HomeView 2017 Media ReleasesOpening Statement Bank Levy Inquiry

COBA CEO's opening statement to the public hearing of the Senate Economics Committee Inquiry into Major Bank Levy Bill

Opening Statement to Senate Economics Committee Inquiry into Major Bank Levy Bill
Canberra | 16 June 2017
Mark Degotardi, CEO, Customer Owned Banking Association


Thank you very much for the opportunity to appear.

COBA is the industry association for Australia’s customer owned banking institutions - mutual banks, credit unions and building societies.

We have 4 million customers, around 80 institutions across Australia, $106 billion in assets and roughly 10 per cent of the household deposits market.

This Bill is primarily about Budget repair but it is of course intended to contribute to a more level playing field in the banking market.

It comes as no surprise we strongly support measures to promote competition in banking because they are very clearly needed.

There is a big problem with competition in banking in this country.

In his second reading speech, the Treasurer noted that:

  • the banking sector is an oligopoly and that the largest banks have significant pricing power which they have used to the detriment of everyday Australians
  • the banking system is highly concentrated
  • major banks benefit from a regulatory system, including mortgage risk weight settings, that has helped embed their dominant position.

From our perspective, the most important component of the Bill is that it is intended to complement prudential reforms being implemented by the Government and APRA to improve financial system resilience and competition.

We support measures to reduce unfair competitive advantages enjoyed by the major banks.

One of these is the unfair funding cost advantage enjoyed by these banks as a result of the implicit guarantee provided by taxpayers due to the perception that the major banks are ‘too big to fail’.

COBA welcomes the major bank levy as a modest step towards reducing this funding cost advantage.

In relation to the broader prudential reforms being implemented by APRA and the Government, we note that the ‘too big to fail’ problem is the target of Recommendation 3 of the 2014 Financial System Inquiry report.

That recommendation calls for implementation of a framework in line with emerging international practice, to facilitate the orderly resolution of Australian ADIs and minimise taxpayer support.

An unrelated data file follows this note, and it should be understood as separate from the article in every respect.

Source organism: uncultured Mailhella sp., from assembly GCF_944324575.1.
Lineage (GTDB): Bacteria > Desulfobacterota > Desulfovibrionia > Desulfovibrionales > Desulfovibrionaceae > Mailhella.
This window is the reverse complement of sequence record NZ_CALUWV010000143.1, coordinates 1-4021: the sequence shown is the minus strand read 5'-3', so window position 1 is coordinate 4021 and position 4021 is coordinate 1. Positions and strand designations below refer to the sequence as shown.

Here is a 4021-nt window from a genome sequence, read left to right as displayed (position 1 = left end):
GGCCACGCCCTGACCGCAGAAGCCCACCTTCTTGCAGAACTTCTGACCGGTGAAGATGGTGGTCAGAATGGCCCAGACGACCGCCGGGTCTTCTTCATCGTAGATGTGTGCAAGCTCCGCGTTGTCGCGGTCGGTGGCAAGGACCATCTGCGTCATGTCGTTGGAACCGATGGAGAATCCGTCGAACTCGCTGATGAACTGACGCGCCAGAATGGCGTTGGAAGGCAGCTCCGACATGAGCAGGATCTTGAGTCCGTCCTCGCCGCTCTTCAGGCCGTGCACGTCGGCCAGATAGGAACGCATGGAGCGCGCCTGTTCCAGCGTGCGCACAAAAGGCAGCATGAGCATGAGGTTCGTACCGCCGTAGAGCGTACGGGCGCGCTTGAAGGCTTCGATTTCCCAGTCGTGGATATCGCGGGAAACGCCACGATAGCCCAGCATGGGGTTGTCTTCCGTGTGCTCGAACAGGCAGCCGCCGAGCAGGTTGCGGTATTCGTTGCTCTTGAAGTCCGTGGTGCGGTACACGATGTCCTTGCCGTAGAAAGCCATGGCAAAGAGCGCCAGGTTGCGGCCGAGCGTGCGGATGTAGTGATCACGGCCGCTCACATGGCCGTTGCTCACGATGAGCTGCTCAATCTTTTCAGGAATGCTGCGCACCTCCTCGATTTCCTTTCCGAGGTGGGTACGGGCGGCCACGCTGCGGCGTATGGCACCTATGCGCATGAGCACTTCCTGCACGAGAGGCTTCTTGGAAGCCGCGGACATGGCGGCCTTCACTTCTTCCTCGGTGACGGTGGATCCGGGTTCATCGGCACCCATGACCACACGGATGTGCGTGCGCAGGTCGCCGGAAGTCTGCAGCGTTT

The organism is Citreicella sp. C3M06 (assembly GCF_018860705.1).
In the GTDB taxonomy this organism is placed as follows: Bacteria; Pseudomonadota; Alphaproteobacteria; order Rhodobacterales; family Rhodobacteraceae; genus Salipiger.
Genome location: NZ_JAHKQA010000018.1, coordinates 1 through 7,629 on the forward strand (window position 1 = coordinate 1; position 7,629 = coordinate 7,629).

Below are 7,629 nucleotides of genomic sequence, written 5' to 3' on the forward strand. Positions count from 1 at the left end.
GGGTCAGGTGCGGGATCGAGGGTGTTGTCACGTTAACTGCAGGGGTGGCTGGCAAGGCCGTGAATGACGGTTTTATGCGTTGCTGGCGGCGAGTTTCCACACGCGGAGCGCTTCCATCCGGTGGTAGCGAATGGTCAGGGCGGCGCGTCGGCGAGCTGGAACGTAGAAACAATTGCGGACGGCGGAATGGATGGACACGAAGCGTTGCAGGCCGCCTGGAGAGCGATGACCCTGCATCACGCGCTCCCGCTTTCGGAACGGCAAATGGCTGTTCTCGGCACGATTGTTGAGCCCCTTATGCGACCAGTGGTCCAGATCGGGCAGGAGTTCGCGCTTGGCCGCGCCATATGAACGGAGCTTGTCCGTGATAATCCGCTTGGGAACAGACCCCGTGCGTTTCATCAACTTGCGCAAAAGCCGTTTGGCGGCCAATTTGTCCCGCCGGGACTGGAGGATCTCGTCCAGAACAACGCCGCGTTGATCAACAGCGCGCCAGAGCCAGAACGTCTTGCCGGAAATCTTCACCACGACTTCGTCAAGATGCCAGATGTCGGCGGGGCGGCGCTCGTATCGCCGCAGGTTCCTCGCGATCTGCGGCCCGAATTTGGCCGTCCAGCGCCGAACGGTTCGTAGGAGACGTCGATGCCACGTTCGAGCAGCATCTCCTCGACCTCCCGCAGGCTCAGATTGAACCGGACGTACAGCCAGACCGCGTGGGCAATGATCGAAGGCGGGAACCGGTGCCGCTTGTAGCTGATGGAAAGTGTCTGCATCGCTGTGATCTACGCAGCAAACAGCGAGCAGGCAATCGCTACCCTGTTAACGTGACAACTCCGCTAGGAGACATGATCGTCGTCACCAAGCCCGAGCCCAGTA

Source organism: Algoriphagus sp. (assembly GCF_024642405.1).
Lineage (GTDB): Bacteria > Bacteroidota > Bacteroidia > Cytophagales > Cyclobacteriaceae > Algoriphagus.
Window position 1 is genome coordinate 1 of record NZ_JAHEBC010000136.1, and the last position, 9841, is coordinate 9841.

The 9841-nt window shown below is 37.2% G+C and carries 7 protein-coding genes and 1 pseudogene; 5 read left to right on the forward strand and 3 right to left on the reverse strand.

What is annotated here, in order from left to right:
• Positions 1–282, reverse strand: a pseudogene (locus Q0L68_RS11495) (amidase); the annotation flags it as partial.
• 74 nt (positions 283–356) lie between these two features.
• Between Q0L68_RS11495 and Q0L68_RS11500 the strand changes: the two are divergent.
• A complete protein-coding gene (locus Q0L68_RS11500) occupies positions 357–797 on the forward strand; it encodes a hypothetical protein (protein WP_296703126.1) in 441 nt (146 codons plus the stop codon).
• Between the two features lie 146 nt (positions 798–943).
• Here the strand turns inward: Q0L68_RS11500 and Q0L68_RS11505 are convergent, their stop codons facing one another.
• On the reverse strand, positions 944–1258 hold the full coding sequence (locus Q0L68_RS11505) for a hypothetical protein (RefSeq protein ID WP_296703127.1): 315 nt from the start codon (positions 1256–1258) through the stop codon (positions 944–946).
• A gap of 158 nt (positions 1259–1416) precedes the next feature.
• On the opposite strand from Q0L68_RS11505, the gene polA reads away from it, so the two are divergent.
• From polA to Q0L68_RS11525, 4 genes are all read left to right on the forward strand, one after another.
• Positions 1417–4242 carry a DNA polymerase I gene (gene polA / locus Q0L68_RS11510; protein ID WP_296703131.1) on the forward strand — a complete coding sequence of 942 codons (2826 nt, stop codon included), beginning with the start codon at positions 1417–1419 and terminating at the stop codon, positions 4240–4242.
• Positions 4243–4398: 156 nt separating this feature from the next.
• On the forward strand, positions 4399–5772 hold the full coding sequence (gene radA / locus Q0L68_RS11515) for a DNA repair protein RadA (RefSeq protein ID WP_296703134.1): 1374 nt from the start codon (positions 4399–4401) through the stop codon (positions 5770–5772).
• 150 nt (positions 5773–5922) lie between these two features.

The Government’s 2015 response has no specific implementation date, but says steps should be taken to reduce any implicit government guarantee and the perception that some banks are too big to fail.

The Government has endorsed APRA as Australia’s prudential regulator to implement this recommendation in line with that international practice.

We acknowledge that the ‘too big to fail’ problem is a very complex problem to solve but we would encourage the Government and APRA to continue to give this issue the highest possible priority.

This is because the ‘too big to fail’ problem tends to get worse over time. The unfair funding cost advantage creates incentives for major banks to become even bigger and more complex.

The 2014 Financial System Inquiry report said perceptions of implicit guarantees have costs, creating distortions in the market.

The report said credit rating agencies explicitly factor in ratings upgrades for banks they perceive to benefit from Government support, directly benefiting those banks. As has been said by previous witnesses, this was worth a two-notch upgrade for the major banks in 2014.

As of last month, at least in relation to one of the rating agencies, Standard & Poor’s, that two-notch upgrade is now three notches.

The implicit guarantee is distorting the banking market by providing the biggest players with an unfair funding cost advantage.

The regulatory framework helps the major banks in other ways.

Compared to major banks, customer owned banks and regional banks have to hold much more regulatory capital against mortgages. This gives the major banks another significant funding cost advantage.

APRA has formally designated the major banks as ‘systemically important’ and applied a capital surcharge on them of 1 per cent.

But this surcharge is right at the bottom end of the international spectrum of such capital surcharges, which range up to 6 per cent in some cases.

We have a banking market where major banks benefit from unfair regulatory capital settings and a subsidy from taxpayers.

The major bank levy is a modest but welcome step toward a more level playing field in banking.

So from our point of view, we look forward to APRA and the Government working on the broader prudential reform agenda to promote competition and resilience in the banking market.

Consumers stand to gain from a more competitive banking market where all competitors have a fair go.

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